Sunday, July 10, 2016

When Church Gets Expensive



At Faithful Word Baptist Church, we don’t charge for anything. We give away Bibles, CDs and DVDs, and all church activities are free of charge. The reason we don’t charge for these things is found in John Chapter Two. Not only is it wrong to make God’s house a house of merchandise, but people don’t like being put on the spot and asked to spend money. Unfortunately, attending some churches can get expensive.

Youth Ministry or Youth Industry?

In one large independent fundamental Baptist church I heard about, teenagers in a Sunday School class were asked to give five dollars each to help pay for a “staff gift.” The youth leader harangued the class, telling the kids they probably spent their money on the weekends at a local amusement park. Many teens do not even have jobs, and if they did, there would be nothing wrong with them having fun with their own money. That same church hosts a large annual youth conference, which serves mainly as a live infomercial for their Bible college as well as for books and CDs brought in by the guest speakers.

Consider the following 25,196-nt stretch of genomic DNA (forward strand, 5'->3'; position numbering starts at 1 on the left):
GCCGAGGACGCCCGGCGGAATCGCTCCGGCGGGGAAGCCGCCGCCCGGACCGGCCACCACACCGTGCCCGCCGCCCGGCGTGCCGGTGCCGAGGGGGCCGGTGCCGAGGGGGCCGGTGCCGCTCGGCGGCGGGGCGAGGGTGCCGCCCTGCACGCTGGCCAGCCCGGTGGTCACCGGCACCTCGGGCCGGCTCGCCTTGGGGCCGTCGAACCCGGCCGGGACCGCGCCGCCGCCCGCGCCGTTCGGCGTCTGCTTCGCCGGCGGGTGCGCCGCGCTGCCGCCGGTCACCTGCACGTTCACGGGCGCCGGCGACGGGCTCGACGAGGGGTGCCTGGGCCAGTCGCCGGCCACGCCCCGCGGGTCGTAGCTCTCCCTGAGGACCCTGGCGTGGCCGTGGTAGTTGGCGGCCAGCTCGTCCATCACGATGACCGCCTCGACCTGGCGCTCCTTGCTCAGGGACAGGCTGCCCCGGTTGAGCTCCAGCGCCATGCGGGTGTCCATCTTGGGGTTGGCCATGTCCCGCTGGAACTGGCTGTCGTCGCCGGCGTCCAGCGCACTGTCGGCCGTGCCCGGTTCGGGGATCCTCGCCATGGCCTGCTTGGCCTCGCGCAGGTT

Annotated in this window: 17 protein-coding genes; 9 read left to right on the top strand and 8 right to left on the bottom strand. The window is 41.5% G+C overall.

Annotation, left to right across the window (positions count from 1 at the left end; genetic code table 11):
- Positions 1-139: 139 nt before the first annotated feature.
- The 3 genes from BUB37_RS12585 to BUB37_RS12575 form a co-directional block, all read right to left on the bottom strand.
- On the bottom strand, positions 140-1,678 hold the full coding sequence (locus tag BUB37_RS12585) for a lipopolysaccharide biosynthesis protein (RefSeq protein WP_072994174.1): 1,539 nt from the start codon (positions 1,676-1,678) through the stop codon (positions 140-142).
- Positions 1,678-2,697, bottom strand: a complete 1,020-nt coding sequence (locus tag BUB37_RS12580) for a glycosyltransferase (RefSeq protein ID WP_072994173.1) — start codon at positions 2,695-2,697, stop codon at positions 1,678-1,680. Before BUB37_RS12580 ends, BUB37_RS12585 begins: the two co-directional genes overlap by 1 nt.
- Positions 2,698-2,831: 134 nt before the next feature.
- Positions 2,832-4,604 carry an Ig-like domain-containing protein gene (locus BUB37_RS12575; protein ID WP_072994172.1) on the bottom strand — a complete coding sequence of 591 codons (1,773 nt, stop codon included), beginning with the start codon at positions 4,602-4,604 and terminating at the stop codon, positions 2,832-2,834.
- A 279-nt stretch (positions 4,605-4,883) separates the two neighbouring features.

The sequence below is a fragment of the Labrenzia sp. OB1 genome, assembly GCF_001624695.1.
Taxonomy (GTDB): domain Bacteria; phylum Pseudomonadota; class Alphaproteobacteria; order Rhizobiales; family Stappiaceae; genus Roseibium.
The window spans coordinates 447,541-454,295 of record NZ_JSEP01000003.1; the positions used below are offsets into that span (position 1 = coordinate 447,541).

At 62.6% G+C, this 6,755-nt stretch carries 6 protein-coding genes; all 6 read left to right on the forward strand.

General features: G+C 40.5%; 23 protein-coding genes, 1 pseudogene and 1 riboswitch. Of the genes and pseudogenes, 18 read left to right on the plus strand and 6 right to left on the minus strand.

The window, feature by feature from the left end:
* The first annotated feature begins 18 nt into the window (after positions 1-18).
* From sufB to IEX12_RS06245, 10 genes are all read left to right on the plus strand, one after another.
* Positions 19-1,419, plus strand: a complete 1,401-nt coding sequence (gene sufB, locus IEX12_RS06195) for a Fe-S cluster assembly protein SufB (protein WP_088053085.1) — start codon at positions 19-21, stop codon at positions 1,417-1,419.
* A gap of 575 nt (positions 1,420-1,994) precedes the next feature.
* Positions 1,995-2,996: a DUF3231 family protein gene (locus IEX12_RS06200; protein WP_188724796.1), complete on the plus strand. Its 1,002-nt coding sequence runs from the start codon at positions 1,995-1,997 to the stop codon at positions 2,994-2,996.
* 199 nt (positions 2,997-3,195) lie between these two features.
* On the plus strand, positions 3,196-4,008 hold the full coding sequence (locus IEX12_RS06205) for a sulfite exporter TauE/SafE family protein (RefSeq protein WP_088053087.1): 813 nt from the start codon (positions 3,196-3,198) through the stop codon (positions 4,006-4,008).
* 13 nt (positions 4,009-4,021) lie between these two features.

Buy this Commentary

At another church in the same circle, women were pressured to buy a book on dress standards, so they would know what they were expected to wear. Most of the ladies in the church bought the book, but a woman I spoke with who went there felt that if they wanted her to read it so badly, they should have given it to her for free. 

Multi-Level Marketing

It’s not just the leadership asking for money, either. In churches that sell merchandise on the back table, people will often assume it is okay to market their own wares. Don’t walk in with your Mary Kay catalogue or whatever else you happen to be peddling, and we won’t ask you to buy anything either. There is a time and a place for making money, and it’s not at church.

Sunday Morning Soda

Soda machines at church also irritate people, because it can cause their children to ask for money every service—not to mention the obvious health concerns.

If you attend a church that has a book store or soda machines, you should refrain from buying anything. Not only did Jesus teach us not to make God’s house a house of merchandise, but we can see from reading the story, that it makes him extremely angry:

“And the Jews' passover was at hand, and Jesus went up to Jerusalem. And found in the temple those that sold oxen and sheep and doves, and the changers of money sitting: And when he had made a scourge of small cords, he drove them all out of the temple, and the sheep, and the oxen; and poured out the changers' money, and overthrew the tables; And said unto them that sold doves, Take these things hence; make not my Father's house an house of merchandise.” - John 2:13-16

Here is a sermon called "Houses of Merchandise"

10 comments:

Anonymous said...

I've seen traveling pastors and musicians sell CDs, books and videos at the back table of church many times, and never thought it was right.

Shawn B said...

Amen!